Who you gonna call (Part 2)

Who you gonna call (Part 2)

Recently I was talking to a colleague about the value (or not) of social media as new ways of communicating and engaging the public. Social networking is the way of the world now. One of the main challenges for emergency managers is to keep arrangements grounded in reality. If that’s how people are communicating in disasters, which we know it is, then we need to embrace it to get authoritative messages out there.

Accepting that I was preeching to the converted I took to twitter to get a reaction, and my favourite was from Rob Dudgeon, Director of Emegrency Preparedness at San Francisco Office of Emergency Management:

smemhappens

If we need to join the conversation, we need a better understanding of how people use social media organically.

CAVEAT – Despite being interesting, I’m not sure with a sample size of 8 that my results are any more conclusive than those adverts claiming 97% of people would recommend a particular shampoo. However, the results of my recent survey are in!

How many of your Facebook friends do you think you could call on in an emergency, perhaps to provide you with a bed, or a sofa, for a couple of nights?

I don’t want to prejudice the results of my survey, but here’s my hypothesis for ‘Average Joe’

  • 140 x 10% (who he feels he could contact) = 14 Facebook friends that he can contact
  • 14 x 50% (who live locally) = 7 of which live locally who could help Joe out

How did the results comapre to my predictions? Well, first, here’s a graph of the results. It’s interesting to see the difference between the responses in terms of how many people they would be comfortable asking for help. I’m sure there’s a lot more social analysis that could have been done to look into this – is it a product of age, gender, profession, or a combination of these and other factors?

There is significantly less variation between the friends that could help that live locally, which is euqlly interesting, but I’m not sure what that indicates. facebookwygc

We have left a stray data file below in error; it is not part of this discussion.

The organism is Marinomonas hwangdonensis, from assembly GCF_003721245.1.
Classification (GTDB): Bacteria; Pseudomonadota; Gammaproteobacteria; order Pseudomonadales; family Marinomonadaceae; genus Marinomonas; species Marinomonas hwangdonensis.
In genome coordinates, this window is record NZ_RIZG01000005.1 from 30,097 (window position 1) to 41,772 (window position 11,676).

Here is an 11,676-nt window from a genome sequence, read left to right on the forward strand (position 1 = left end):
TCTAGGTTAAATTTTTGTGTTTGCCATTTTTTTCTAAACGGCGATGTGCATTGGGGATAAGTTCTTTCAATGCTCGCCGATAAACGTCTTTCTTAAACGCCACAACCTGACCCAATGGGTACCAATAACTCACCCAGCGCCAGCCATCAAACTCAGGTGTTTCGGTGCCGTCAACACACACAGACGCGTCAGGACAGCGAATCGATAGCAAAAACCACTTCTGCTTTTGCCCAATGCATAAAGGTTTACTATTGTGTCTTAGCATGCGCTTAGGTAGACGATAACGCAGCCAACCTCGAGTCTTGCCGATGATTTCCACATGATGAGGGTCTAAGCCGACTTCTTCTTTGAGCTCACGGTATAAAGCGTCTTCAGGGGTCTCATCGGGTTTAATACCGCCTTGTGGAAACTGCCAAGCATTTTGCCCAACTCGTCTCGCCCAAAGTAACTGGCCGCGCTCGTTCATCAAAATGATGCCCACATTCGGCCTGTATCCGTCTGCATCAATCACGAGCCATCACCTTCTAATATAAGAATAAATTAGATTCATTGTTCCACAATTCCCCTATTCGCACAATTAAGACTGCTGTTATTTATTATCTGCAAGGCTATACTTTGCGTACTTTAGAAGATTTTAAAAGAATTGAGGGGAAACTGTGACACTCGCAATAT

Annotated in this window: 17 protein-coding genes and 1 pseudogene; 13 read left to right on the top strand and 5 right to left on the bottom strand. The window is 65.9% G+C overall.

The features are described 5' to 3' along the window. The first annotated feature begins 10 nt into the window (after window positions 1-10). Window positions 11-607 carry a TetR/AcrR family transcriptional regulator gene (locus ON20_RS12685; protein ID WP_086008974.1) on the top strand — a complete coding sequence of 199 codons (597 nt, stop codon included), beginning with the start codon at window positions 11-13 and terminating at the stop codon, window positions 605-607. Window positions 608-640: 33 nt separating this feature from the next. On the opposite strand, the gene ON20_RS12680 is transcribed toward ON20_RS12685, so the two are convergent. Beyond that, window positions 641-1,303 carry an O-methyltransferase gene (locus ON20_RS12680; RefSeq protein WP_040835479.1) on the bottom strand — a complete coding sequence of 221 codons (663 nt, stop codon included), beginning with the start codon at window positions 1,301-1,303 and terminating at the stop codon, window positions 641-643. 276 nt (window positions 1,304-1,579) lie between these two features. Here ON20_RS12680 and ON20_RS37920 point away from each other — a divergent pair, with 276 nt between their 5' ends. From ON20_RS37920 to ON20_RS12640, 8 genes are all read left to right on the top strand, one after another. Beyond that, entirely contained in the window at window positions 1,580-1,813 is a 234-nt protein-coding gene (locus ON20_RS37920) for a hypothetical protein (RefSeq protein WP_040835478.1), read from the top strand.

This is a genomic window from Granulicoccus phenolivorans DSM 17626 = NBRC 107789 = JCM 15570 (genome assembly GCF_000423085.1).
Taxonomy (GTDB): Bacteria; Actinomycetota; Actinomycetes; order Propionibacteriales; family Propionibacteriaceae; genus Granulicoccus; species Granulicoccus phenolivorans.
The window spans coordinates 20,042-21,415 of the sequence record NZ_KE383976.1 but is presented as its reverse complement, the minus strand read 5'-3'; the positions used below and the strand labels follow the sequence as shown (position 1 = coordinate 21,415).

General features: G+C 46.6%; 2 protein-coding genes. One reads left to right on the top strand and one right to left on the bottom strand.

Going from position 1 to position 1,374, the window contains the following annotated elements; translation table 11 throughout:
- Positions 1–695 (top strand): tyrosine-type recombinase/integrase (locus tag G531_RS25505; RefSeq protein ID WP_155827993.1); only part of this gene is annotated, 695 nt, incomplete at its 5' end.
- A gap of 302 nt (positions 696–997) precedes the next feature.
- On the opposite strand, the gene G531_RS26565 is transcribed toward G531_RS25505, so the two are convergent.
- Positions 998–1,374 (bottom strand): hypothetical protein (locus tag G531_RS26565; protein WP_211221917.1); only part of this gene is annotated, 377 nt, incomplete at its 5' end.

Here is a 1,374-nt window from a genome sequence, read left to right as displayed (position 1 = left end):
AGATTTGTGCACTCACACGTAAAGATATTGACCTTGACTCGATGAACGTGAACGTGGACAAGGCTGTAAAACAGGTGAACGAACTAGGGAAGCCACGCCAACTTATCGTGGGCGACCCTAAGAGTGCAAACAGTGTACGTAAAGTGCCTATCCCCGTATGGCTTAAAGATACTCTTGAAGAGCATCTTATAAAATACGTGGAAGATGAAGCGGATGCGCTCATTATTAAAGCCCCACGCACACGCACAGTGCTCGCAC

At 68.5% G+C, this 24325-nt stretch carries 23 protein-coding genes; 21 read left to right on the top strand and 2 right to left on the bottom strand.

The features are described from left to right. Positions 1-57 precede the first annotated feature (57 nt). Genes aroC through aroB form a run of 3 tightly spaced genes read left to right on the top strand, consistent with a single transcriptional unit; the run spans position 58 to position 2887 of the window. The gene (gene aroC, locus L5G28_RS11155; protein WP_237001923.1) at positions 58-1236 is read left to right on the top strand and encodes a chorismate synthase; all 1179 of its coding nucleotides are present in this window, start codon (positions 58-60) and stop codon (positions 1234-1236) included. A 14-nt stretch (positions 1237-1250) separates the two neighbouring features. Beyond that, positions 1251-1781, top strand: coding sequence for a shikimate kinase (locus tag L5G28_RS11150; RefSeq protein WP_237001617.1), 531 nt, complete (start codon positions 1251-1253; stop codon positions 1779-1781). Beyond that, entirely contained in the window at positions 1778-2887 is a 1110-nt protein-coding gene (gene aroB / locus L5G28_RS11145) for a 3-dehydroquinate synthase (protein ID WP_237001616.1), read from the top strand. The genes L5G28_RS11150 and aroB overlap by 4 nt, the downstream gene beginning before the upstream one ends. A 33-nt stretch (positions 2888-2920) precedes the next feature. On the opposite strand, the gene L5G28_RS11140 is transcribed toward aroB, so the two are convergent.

Now, let’s use this crowdsourced data to update our details for Average Joe:

  • He has 272 friends on Facebook (greater than the 140 Facebook average)
  • Of those, he feels like he could call on 8.4% of them – that’s 23 friends
  • Of the 23 that he could call, the data suggests 2.41% live locally (this is far less than my estimate)
  • This means that Joe has 1/6th of a friend locally that he could pre-plan with – let’s be optimistic and round that up to one whole friend!

The main observation is that the number of people that users would be comfortable in asking for help, isn’t too far away from my 10% hypothesis, but that they might not necessarily be the people who are locally able to assist. This is interesting, becuase lots of other data suggests that Facebook is highly localised into geographic communities – yet are these communities that we would/could turn to in an emergency? From this rudimentary data collection, it looks like the majority of Facebook friends that we’d turn to for help are those who live further away from us.

What does all this mean? We got a pretty graph, and perhaps we identified that social media (or Facebook at least) doesn’t spell the end of the need to develop relationships and networks locally which you can use in an emergency.

The main lesson – social media is here, and it’s here to stay, but (at the moment?) it’s an addition rather than a replacement.

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